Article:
Print Publishing’s last opportunity

With different ways of doing business there needs to be different rules. The Recorded Music Industry, the Movie Industry and the Print Publishing Industry among others have learned that the hard way over the last 15-20 years.

The model which news and magazine publishers are currently struggling with is one where they leave their past behind. They no longer require huge printing plants and massive distribution methods to get their product to the customer. They could save huge amounts of money and still reach a rather large customer base by instead selling through the Apple AppStore, Kindle and the like. As John Lanchester wrote recently in the London Review of Books:

The OECD report puts the cost of printing a typical paper at 28 per cent and the cost of sales and distribution at 24 per cent: so the physical being of the paper absorbs 52 per cent of all costs… ‘a source with knowledge of the real numbers tells us we’re so low in our estimate of the (New York) Times’s printing costs that we’re not even in the ballpark.’

Late last year Ross Dawson predicted the extinction timeline of “newspapers”. At the time I disputed his timeline, but now I realise he has probably underestimated the speed of the death of that medium in many of the regions he explored. However, I also think he is wrong to focus on the manner of the delivery of information. In effect, I don’t think the medium actually matters anymore. We can’t know how people will be consuming content in 30 years, just as in 1981, when cellular networks were first trialled in the USA, they hardly could imagine what we would be using them for 30 years later.

Lanchester’s article takes a different tack to Dawson. His is a plea to let us pay for content we want and can afford – no matter how it is delivered. For the Publishers to not hide it behind Paywalls with dreadful user experiences or surround dumbed down versions with linkbait headlines in order to attract eyeballs for advertisers.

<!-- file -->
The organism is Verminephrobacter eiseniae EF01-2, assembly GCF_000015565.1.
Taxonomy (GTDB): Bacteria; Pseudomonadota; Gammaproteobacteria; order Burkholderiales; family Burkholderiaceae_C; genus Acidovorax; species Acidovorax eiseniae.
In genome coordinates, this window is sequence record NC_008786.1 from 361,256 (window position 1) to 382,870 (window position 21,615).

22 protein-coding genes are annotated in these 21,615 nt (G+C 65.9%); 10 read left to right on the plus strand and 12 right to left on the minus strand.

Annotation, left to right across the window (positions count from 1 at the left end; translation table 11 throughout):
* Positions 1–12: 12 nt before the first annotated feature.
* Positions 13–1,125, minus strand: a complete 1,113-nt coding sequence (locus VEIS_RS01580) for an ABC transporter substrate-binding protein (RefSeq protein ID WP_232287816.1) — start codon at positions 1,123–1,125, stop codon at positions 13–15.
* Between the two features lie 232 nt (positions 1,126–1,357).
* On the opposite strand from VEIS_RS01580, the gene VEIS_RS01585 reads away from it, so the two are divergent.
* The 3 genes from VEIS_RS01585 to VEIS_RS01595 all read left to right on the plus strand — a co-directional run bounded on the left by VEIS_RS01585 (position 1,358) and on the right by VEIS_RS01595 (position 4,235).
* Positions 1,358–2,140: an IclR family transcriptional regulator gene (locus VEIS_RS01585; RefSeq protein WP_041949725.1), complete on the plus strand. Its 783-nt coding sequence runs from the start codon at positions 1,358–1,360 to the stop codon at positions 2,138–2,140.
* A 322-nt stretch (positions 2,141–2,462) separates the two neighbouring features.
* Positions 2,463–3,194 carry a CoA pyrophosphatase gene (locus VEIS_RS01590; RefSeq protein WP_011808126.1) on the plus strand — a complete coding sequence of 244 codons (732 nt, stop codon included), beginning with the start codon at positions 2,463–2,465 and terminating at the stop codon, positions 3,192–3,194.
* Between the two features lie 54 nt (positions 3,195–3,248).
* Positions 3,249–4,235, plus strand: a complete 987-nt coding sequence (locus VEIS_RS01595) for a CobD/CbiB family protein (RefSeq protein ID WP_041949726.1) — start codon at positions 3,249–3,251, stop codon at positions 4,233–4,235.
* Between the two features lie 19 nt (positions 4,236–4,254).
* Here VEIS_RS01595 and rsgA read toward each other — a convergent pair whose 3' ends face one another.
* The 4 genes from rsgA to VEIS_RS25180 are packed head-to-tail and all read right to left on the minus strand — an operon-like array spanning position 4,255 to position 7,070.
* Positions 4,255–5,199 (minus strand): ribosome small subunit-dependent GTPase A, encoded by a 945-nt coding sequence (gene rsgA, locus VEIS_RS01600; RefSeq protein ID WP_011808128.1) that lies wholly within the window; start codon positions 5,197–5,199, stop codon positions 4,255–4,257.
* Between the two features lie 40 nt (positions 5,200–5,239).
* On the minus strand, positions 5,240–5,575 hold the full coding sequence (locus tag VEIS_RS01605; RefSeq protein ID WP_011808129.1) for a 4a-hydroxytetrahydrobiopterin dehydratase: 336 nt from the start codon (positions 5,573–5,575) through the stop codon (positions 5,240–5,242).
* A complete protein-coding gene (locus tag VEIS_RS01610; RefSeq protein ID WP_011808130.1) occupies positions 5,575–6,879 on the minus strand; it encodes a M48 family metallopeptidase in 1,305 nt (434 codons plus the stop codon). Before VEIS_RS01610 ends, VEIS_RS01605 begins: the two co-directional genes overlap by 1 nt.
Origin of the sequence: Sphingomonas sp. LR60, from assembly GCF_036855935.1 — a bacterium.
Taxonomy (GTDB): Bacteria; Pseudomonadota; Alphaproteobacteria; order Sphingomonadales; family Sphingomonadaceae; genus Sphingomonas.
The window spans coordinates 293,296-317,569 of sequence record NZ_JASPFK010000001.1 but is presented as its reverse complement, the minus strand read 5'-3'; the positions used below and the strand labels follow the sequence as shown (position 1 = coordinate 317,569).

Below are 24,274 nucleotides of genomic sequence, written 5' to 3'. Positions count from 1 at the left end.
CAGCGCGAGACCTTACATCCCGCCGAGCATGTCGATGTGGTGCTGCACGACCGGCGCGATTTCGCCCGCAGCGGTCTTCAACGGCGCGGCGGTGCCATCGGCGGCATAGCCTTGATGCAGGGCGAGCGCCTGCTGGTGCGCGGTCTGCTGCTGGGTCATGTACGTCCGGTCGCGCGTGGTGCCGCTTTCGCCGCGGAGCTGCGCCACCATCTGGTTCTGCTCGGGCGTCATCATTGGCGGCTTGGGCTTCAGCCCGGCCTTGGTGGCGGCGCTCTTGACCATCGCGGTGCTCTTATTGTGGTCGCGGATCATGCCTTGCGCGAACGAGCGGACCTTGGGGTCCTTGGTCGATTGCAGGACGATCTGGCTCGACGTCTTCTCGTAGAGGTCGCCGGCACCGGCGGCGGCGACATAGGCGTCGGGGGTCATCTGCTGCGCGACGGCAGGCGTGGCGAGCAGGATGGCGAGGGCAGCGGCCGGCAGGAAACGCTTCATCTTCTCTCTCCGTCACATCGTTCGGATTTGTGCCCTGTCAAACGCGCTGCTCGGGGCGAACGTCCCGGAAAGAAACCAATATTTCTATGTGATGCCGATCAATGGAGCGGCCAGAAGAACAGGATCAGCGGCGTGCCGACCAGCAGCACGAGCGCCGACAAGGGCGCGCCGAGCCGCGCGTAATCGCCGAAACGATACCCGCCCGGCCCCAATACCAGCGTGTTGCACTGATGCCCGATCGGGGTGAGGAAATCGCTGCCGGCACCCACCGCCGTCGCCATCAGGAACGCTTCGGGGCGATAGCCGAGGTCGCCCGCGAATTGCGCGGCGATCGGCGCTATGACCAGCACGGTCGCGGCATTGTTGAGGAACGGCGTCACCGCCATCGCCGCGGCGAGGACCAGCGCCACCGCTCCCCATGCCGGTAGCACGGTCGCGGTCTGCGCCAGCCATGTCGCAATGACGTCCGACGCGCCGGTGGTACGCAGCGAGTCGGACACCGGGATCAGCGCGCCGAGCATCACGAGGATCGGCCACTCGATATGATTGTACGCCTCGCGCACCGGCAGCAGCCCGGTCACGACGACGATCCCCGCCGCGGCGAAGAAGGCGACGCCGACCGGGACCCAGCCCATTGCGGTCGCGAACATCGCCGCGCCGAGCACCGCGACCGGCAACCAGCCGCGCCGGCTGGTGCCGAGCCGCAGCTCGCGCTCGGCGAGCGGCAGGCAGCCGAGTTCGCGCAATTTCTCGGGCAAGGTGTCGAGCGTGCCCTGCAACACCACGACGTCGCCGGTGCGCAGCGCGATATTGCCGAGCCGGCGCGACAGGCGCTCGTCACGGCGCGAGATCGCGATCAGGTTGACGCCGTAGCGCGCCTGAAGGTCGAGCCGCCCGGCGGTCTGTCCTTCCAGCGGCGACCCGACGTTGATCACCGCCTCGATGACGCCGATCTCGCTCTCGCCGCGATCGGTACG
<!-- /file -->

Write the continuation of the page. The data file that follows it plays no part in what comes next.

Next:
As more and more of the population gains internet access this becomes more important, because it is in those countries which right now have low mobile internet usage who have the highest ratio of mobiles to landlines. It won’t be long before the networks are upgraded to a good enough standard and the technology gets cheap enough for the majority of the population to be accessing the news on their mobiles. And no amount of digital paper will stop that.

I, for one, am glad I’ve been around in a time of almost completely free information, I’m going to make the most of it while it still exists – but I’m happy to pay fair value for that information. As long as you make it easier for me to get it, and don’t restrict how I consume it. The rules have changed, those who benefitted from the old rules are always the most likely to cling to them for longer, but there is a market which will pay to consume your stories if you deign to make it easy for them to do so.

Ed Dale feels like he has murdered an old friend, but I rather think the publishers have killed themselves. They talk about their readers “disappearing”, yet none of us have gone away. If they choose to continue to abide by the old rules, if they choose to focus on the medium rather than the message, then there are plenty who are willing and able to fill the gaps. (Update: here’s Matthew Ingram at GigaOM which extends this) Maybe they’ll wake up sooner than later and there is still an opportunity to make money when their presses finally stop running.

Right now, it’s still their call.


4 thoughts on “Print Publishing’s last opportunity

  1. Pingback: Thirty Percent of Nothing « Making Hay

  2. Nice post. As a journalist, it is heartening to hear that people are willing to pay for quality content.

    I certainly am … I’ve recently purchased a year’s subscription to the Guardian iPhone app. My decision was based on the quality journalism they provide … not on the fact that I can access it with a shiny gadget. Indeed, if I could have paid the same price to receive their newspaper delivered to my door I would have opted for that.

    Journalists have to get on with the business of producing the quality content and start giving audiences the respect they deserve for the considered decisions they make.

  3. Nice post Gavin. As a journalist, it’s heartening to hear there are people willing to pay for quality content.

    I’m certainly willing to. I recently subscribed for a year to the Guardian’s iPhone app. My decision was made as a result of the paper’s consistent, quality content … not because I could read that content on a shiny gadget.

    Indeed, if I had had the option to receive the paper delivered to my door for the same price I would have plumped for that.

  4. Thanks Luke, I think my point about being used to certain purchase requirements is interesting. I’ve read similar comments elsewhere this week. You can probably thank Apple for the ability to price things at a point which customers find it easy to pay for. Whether that continues or not, I guess we’ll find out. But I sure expect my kids to look on us in wonder in the future as we describe to them all the things we used to get for “free” in the past

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